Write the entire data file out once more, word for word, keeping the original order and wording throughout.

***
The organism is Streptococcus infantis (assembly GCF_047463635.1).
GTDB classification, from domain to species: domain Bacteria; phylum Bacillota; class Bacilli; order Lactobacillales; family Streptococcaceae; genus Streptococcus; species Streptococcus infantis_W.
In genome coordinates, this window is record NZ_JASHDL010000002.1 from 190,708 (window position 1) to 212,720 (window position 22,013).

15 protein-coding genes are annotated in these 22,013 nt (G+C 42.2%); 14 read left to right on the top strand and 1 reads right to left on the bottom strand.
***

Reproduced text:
The organism is Streptococcus infantis (assembly GCF_047463635.1).
GTDB classification, from domain to species: domain Bacteria; phylum Bacillota; class Bacilli; order Lactobacillales; family Streptococcaceae; genus Streptococcus; species Streptococcus infantis_W.
In genome coordinates, this window is record NZ_JASHDL010000002.1 from 190,708 (window position 1) to 212,720 (window position 22,013).

15 protein-coding genes are annotated in these 22,013 nt (G+C 42.2%); 14 read left to right on the top strand and 1 reads right to left on the bottom strand.